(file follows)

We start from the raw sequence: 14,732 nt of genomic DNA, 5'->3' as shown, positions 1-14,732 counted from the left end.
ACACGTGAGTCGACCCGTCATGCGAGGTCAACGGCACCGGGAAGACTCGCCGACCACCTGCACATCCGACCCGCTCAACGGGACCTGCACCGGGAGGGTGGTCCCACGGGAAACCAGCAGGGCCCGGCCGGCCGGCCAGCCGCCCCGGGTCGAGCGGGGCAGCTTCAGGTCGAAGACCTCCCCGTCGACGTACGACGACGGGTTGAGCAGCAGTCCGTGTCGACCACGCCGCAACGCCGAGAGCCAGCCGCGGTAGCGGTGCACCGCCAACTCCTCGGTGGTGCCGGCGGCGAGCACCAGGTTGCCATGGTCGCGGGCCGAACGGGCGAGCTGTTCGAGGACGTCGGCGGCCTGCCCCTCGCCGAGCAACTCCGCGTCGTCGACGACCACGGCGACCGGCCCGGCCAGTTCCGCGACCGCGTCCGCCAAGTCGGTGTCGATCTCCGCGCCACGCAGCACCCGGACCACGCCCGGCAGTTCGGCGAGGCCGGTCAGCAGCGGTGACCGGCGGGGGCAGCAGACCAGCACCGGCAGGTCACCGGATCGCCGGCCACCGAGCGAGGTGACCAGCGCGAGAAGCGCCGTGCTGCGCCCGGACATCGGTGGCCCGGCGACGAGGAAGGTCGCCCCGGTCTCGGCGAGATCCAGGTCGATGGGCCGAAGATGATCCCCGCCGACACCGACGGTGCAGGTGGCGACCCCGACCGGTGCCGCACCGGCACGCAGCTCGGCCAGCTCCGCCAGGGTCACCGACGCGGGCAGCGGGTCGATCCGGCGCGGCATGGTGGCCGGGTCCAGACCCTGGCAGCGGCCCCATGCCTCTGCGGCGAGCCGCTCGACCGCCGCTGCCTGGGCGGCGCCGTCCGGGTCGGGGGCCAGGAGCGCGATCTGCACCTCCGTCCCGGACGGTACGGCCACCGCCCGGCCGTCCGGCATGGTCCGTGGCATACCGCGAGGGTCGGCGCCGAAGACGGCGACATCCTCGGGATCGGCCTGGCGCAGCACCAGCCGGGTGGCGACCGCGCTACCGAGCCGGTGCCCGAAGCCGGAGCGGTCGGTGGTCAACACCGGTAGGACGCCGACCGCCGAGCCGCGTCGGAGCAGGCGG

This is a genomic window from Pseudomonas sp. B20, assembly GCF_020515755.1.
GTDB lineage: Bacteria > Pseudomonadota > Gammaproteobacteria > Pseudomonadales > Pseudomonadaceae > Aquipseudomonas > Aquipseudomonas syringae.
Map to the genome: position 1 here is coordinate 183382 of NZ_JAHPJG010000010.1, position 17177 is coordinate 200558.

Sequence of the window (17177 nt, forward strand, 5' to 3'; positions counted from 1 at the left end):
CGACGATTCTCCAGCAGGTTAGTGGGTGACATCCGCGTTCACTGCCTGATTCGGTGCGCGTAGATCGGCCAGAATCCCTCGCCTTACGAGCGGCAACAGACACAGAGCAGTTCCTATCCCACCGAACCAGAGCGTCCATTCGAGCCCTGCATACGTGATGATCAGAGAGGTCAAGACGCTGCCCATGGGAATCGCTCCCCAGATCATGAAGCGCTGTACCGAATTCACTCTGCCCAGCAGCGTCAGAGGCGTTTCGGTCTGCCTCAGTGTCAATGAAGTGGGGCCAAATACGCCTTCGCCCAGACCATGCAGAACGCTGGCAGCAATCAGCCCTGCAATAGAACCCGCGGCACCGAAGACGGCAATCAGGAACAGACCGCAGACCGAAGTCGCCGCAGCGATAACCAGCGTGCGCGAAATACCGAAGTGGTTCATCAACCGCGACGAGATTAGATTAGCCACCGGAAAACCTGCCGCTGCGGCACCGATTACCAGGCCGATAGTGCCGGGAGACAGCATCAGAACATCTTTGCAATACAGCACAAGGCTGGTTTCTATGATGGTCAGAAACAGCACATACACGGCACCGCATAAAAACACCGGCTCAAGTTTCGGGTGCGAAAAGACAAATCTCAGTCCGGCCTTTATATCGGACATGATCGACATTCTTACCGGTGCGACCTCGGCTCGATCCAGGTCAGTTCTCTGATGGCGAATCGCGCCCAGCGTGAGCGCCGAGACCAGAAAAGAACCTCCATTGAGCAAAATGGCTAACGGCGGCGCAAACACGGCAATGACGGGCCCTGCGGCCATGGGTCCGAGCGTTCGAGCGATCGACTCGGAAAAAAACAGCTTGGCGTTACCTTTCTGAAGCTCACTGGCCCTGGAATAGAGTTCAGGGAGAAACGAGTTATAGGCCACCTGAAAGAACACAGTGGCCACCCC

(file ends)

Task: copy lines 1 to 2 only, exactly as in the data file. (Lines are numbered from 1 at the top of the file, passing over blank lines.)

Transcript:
We start from the raw sequence: 14,732 nt of genomic DNA, 5'->3' as shown, positions 1-14,732 counted from the left end.
ACACGTGAGTCGACCCGTCATGCGAGGTCAACGGCACCGGGAAGACTCGCCGACCACCTGCACATCCGACCCGCTCAACGGGACCTGCACCGGGAGGGTGGTCCCACGGGAAACCAGCAGGGCCCGGCCGGCCGGCCAGCCGCCCCGGGTCGAGCGGGGCAGCTTCAGGTCGAAGACCTCCCCGTCGACGTACGACGACGGGTTGAGCAGCAGTCCGTGTCGACCACGCCGCAACGCCGAGAGCCAGCCGCGGTAGCGGTGCACCGCCAACTCCTCGGTGGTGCCGGCGGCGAGCACCAGGTTGCCATGGTCGCGGGCCGAACGGGCGAGCTGTTCGAGGACGTCGGCGGCCTGCCCCTCGCCGAGCAACTCCGCGTCGTCGACGACCACGGCGACCGGCCCGGCCAGTTCCGCGACCGCGTCCGCCAAGTCGGTGTCGATCTCCGCGCCACGCAGCACCCGGACCACGCCCGGCAGTTCGGCGAGGCCGGTCAGCAGCGGTGACCGGCGGGGGCAGCAGACCAGCACCGGCAGGTCACCGGATCGCCGGCCACCGAGCGAGGTGACCAGCGCGAGAAGCGCCGTGCTGCGCCCGGACATCGGTGGCCCGGCGACGAGGAAGGTCGCCCCGGTCTCGGCGAGATCCAGGTCGATGGGCCGAAGATGATCCCCGCCGACACCGACGGTGCAGGTGGCGACCCCGACCGGTGCCGCACCGGCACGCAGCTCGGCCAGCTCCGCCAGGGTCACCGACGCGGGCAGCGGGTCGATCCGGCGCGGCATGGTGGCCGGGTCCAGACCCTGGCAGCGGCCCCATGCCTCTGCGGCGAGCCGCTCGACCGCCGCTGCCTGGGCGGCGCCGTCCGGGTCGGGGGCCAGGAGCGCGATCTGCACCTCCGTCCCGGACGGTACGGCCACCGCCCGGCCGTCCGGCATGGTCCGTGGCATACCGCGAGGGTCGGCGCCGAAGACGGCGACATCCTCGGGATCGGCCTGGCGCAGCACCAGCCGGGTGGCGACCGCGCTACCGAGCCGGTGCCCGAAGCCGGAGCGGTCGGTGGTCAACACCGGTAGGACGCCGACCGCCGAGCCGCGTCGGAGCAGGCGG